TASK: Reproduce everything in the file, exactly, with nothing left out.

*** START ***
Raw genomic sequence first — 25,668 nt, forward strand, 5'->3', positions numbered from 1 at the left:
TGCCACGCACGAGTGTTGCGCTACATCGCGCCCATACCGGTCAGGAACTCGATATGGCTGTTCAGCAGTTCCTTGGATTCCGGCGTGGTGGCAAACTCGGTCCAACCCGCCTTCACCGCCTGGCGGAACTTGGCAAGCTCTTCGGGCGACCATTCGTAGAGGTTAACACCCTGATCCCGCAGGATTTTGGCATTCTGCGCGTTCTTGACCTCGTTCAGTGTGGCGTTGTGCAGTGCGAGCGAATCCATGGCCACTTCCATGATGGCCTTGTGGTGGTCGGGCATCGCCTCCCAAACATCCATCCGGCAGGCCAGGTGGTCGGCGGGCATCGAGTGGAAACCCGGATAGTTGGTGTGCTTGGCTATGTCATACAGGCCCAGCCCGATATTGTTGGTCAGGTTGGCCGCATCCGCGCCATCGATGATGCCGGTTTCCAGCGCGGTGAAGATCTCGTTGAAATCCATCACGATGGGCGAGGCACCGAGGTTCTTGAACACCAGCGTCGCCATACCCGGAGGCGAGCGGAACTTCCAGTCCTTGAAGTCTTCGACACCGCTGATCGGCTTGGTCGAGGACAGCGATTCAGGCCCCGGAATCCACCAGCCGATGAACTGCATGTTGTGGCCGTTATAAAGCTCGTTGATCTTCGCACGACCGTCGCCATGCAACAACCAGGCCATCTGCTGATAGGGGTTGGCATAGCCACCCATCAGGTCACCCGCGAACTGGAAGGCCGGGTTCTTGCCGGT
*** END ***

Raw genomic sequence first — 25,668 nt, forward strand, 5'->3', positions numbered from 1 at the left:
TGCCACGCACGAGTGTTGCGCTACATCGCGCCCATACCGGTCAGGAACTCGATATGGCTGTTCAGCAGTTCCTTGGATTCCGGCGTGGTGGCAAACTCGGTCCAACCCGCCTTCACCGCCTGGCGGAACTTGGCAAGCTCTTCGGGCGACCATTCGTAGAGGTTAACACCCTGATCCCGCAGGATTTTGGCATTCTGCGCGTTCTTGACCTCGTTCAGTGTGGCGTTGTGCAGTGCGAGCGAATCCATGGCCACTTCCATGATGGCCTTGTGGTGGTCGGGCATCGCCTCCCAAACATCCATCCGGCAGGCCAGGTGGTCGGCGGGCATCGAGTGGAAACCCGGATAGTTGGTGTGCTTGGCTATGTCATACAGGCCCAGCCCGATATTGTTGGTCAGGTTGGCCGCATCCGCGCCATCGATGATGCCGGTTTCCAGCGCGGTGAAGATCTCGTTGAAATCCATCACGATGGGCGAGGCACCGAGGTTCTTGAACACCAGCGTCGCCATACCCGGAGGCGAGCGGAACTTCCAGTCCTTGAAGTCTTCGACACCGCTGATCGGCTTGGTCGAGGACAGCGATTCAGGCCCCGGAATCCACCAGCCGATGAACTGCATGTTGTGGCCGTTATAAAGCTCGTTGATCTTCGCACGACCGTCGCCATGCAACAACCAGGCCATCTGCTGATAGGGGTTGGCATAGCCACCCATCAGGTCACCCGCGAACTGGAAGGCCGGGTTCTTGCCGGT